To start we gathered the best in smart cities systems for faster, cleaner mobility. The Octopus market in Hong Kong is the best mobility market model we’ve seen worldwide with millions of purchased NFC access items used to access public transportation and other services. To work with luxury designers and kids alike I wanted simple wearables akin to the MagicBand used at Disney parks to make it easier to go between systems and transactions. A 3D printed DIY version of an NFC Ring became an early prototype along with keychains for tourist markets as a quick solution that can work with smartphones to tap in for ridesharing.
Smartest cities are often leading innovation capitals with big populations and long commute times. Cities like Paris and San Francisco have great multi-modal mobile apps for transit planning but few offer easy wearables integration or dynamic profiles to match rides, people and interests. Cards with basic NFC taps are most common, but little information is shared back as profiles or rewards to riders sharing cleaner systems.
We see movements growing. The same keyfobs used for EV charges can be used for metro transit. There are very few use cases of autonomous shuttles in the Americas for public or carsharing transportation yet Europe already has shuttles in service tied to kiosks and smart transit stops. Free local transportation is subsidized around the world yet in Medellín, private buses rule many roads and look like a Burning Man art car in full party mode on wheels during festivals. They are not tracked or regulated, yet there’s potential for a common reputation and trust system tied to devices.
Signals and smarter keys to success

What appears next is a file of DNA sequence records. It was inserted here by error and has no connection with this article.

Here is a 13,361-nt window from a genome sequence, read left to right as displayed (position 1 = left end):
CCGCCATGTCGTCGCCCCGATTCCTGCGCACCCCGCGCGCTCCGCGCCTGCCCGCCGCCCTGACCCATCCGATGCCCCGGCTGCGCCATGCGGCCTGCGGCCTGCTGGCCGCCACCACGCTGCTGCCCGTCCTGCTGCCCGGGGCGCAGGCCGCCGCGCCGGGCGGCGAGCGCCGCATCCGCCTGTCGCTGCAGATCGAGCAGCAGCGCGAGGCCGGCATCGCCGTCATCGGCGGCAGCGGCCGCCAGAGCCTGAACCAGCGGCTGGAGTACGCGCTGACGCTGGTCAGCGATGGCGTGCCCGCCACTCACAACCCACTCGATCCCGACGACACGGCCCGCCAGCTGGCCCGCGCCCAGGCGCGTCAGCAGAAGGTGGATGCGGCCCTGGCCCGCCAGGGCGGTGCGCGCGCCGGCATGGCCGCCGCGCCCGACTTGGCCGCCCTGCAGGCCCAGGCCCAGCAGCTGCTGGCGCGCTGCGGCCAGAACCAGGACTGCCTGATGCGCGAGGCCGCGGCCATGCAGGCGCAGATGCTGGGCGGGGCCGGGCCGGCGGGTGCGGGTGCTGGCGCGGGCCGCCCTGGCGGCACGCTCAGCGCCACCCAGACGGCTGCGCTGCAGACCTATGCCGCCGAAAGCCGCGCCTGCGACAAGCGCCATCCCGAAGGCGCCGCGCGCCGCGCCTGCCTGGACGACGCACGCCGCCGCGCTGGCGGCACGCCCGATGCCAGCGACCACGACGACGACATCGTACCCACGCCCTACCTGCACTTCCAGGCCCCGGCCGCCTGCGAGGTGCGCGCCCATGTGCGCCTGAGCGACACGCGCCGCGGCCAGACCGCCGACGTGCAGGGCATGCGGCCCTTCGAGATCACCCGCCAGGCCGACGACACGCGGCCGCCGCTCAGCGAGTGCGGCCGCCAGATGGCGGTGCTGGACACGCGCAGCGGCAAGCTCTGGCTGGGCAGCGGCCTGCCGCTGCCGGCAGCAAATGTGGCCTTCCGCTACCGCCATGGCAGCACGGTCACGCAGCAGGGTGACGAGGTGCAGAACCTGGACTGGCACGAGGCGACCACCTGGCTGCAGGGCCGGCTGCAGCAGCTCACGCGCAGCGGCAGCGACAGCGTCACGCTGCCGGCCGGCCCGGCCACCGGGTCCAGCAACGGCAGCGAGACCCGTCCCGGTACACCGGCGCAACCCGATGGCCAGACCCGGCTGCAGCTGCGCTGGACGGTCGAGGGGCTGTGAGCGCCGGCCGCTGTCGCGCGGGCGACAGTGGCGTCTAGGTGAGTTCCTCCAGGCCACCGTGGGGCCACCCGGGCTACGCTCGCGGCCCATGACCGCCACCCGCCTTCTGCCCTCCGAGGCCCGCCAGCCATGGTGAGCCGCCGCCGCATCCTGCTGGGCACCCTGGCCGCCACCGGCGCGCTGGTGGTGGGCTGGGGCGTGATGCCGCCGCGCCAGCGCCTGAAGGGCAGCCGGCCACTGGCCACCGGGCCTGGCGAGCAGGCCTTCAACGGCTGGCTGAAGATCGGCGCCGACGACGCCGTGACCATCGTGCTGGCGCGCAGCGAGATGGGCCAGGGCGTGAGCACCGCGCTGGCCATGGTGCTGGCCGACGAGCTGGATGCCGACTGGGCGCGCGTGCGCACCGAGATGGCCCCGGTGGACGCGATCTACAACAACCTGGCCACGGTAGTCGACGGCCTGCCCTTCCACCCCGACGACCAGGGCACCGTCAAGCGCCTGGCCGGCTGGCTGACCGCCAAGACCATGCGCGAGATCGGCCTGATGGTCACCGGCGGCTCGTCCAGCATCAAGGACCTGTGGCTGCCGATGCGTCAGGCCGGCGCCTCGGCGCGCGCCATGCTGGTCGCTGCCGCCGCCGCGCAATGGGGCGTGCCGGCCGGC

When meeting with local engineers, entrepreneurs and designers I heard interest in wearables, transactional smartcards and smart devices being integrated into fashion. We plan to see Colombian leather wearables and biker gear with many products to come for kids, tourists, women and families.
Desired interactions on the NFC chips include basic purchases, movement across all types of transit and eventually being able to signal for safe calls or rides home. Tokyo, Malaysia and Hong Kong are creating data structures to support transactional mobility markets that empower people to connect with each other. Safety of kids and women is a key design imperative to provide tracking and ease for getting home and alerting for help when needed. Signaling for emergency ride support is needed in cities around the world — now there’s an XPRIZE for safety and signaling on wearables that may be ideal for Mobility Market entrepreneurs.
Freedom, liberation and autonomy in smarter cities
In December I spent a day in Rionegro including a visit to the Constitution House that once served as their point of liberation and now serves as city hall. It’s beautiful, even in the rain that fell inside the building courtyard. The main plaza is under construction as improvements are happening throughout the region. We met with the Mayor who was excited to hear about technological improvements that bring new opportunities to the area, from VR and sensors to autonomous vehicles.
Self-Driving Buses and the SmartPath
After looking at autonomous shuttles and the local road capacity for rapid change in this region it is possible to create a free or low cost autonomous shuttle service for Rionegro within two years with the right mix of partners.
To create Mobility as a Service — A Regional SmartPath includes:
- SMART STOPS — Kiosks, Solar charging station, seating with information on transportation options
- AUTONOMOUS SHUTTLES — Implementing within two years a full loop smartpath experience around the town of Rionegro plazas and destinations